Winning the Ronde van Overijsel in 2015 in The Netherlands

Mentally this year was hard and looking back there were a lot of times I was unhappy, but I knew it would change, I knew that if I trusted the process, it would work out and I just put my head down and concentrated on what I could control and tried to not worry about what I could not. I was offered a contract extension by Team Hitec Products as they valued me as a person and still believed in my potential. This lifeline and faith from Karl Lima (team manager) kept me in the sport and focusing on what was still possible to achieve. I had the surgery at the beginning of October in 2014 and I went on to win 5 UCI races in 2015, including the Oceania Championship title and my first big race in Europe, the Ronde van Overijssel in The Netherlands, as well as being nominated for the Australian female road cyclist of the year award. I am grateful to have faced and overcome the challenges physically, mentally and emotionally in 2014 as it lead to 2015 being my most successful year to date on the bike in terms of victories and  has played a key role in every season since, showing how important resilience can be.  

In Hospital April 2018 after crashing in Amstel Gold Race

When I crashed on my face and broke my arm in the 2018 Amstel Gold Race, I worked hard through the rehabilitation period to stay mentally fresh and motivated for the second half of the season. This freshness from six weeks away from competition, I believe ultimately lead me to a successful back end of the season where I took 2 victories in France for my team. I was fresher then many of the other women in the peloton, both physically and mentally, as I was ‘forced’ to take a break and ultimately became stronger because of it.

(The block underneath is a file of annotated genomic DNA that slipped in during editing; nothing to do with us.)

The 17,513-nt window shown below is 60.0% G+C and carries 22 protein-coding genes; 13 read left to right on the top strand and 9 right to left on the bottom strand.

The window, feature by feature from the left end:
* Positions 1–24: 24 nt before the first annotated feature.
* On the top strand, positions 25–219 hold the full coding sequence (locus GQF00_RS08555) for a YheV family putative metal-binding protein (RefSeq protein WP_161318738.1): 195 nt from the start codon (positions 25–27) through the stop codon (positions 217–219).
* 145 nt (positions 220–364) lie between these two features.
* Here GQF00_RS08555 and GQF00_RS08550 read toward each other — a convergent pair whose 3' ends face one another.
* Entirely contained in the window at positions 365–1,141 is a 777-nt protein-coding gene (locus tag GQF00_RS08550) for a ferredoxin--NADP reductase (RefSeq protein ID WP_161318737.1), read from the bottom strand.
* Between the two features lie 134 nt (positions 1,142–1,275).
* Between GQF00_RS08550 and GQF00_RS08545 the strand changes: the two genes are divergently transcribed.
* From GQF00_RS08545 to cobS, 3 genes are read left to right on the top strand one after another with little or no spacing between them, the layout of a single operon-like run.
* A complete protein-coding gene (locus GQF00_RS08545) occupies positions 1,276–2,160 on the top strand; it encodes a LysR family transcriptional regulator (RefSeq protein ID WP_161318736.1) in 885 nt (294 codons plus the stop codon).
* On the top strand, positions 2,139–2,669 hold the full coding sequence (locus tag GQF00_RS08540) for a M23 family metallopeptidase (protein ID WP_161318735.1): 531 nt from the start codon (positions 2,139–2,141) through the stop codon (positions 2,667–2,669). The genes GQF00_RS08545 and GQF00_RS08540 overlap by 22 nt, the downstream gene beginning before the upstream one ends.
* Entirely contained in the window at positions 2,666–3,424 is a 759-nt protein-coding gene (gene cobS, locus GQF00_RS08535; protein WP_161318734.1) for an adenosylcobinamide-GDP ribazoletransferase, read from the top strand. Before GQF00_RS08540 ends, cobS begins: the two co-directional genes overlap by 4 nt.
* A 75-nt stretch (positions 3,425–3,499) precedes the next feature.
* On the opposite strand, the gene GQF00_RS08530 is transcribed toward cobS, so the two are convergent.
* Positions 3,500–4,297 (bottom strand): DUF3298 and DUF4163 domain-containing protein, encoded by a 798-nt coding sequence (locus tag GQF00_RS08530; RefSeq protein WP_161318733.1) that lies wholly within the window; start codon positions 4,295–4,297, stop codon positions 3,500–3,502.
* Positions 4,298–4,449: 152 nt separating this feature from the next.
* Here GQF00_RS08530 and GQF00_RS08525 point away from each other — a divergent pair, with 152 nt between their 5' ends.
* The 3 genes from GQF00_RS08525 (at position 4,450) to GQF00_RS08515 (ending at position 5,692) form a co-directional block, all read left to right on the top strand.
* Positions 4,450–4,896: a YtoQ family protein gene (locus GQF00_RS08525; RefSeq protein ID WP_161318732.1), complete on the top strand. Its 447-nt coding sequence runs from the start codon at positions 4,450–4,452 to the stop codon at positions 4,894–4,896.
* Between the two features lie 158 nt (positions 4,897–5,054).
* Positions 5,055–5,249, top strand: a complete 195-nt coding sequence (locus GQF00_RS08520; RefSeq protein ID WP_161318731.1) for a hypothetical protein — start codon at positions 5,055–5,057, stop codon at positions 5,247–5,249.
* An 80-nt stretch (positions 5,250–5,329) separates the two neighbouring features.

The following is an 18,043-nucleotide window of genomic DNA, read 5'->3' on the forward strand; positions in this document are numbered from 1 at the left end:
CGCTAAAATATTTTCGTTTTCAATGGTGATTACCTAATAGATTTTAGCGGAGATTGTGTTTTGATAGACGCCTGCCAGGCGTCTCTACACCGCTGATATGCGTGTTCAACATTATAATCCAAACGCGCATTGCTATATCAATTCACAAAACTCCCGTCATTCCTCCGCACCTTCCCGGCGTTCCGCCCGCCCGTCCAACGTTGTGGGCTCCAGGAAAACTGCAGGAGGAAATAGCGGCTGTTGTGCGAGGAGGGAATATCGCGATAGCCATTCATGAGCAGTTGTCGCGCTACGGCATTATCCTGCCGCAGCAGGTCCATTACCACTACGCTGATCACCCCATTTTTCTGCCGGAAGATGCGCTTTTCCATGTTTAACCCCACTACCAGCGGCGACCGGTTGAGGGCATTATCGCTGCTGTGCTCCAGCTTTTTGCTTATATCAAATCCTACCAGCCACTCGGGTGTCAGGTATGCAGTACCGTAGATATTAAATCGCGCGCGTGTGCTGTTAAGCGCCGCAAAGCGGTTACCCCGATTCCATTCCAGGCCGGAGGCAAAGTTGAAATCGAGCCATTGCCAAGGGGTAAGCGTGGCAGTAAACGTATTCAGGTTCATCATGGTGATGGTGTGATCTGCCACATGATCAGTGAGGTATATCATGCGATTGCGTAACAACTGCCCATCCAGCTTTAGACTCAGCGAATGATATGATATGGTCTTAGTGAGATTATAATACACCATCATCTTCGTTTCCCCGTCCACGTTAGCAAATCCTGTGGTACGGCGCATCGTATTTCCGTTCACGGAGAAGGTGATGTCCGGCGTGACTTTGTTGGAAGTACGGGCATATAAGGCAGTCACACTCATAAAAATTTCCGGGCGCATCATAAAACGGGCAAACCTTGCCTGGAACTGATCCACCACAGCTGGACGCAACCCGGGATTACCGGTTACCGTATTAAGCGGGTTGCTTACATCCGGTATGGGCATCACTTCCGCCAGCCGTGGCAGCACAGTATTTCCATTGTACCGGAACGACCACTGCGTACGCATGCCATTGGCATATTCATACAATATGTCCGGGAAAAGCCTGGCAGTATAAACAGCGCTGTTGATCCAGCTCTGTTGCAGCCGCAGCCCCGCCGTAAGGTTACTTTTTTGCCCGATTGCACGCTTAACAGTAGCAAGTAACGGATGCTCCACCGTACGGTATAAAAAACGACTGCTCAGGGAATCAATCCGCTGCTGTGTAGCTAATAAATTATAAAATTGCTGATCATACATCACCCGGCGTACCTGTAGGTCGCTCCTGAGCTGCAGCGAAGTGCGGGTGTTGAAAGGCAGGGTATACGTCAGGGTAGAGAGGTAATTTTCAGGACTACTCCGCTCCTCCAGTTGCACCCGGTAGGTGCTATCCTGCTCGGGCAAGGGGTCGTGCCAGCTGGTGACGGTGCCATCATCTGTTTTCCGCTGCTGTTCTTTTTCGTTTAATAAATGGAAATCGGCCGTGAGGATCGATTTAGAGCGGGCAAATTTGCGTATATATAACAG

Facing obstacles makes you stronger. For me the deeper you have to search within yourself to overcome a challenge and find a way through, the higher you can soar when you overcome it. Attitude is everything, focusing on what you can control and finding the silver lining to the situation leads to resilience. 

Photo: Thomas Maheux
Winning my last race of the year in 2018, GP Isburgues in France

Fletcher and Sarker’s ‘A grounded theory for psychological resilience in Olympic Champions’ highlight 9 steps for developing resilience; 

  1. Develop a positive personality
  2. View your decisions as active choices not sacrifices 
  3. Use support available to you from other people
  4. Identify your motivation for succeeding 
  5. Focus on personal development
  6. View setbacks as opportunities for growth
  7. Strengthen your confidence from a range of sources
  8. Take responsibility for your thoughts, feelings and behaviours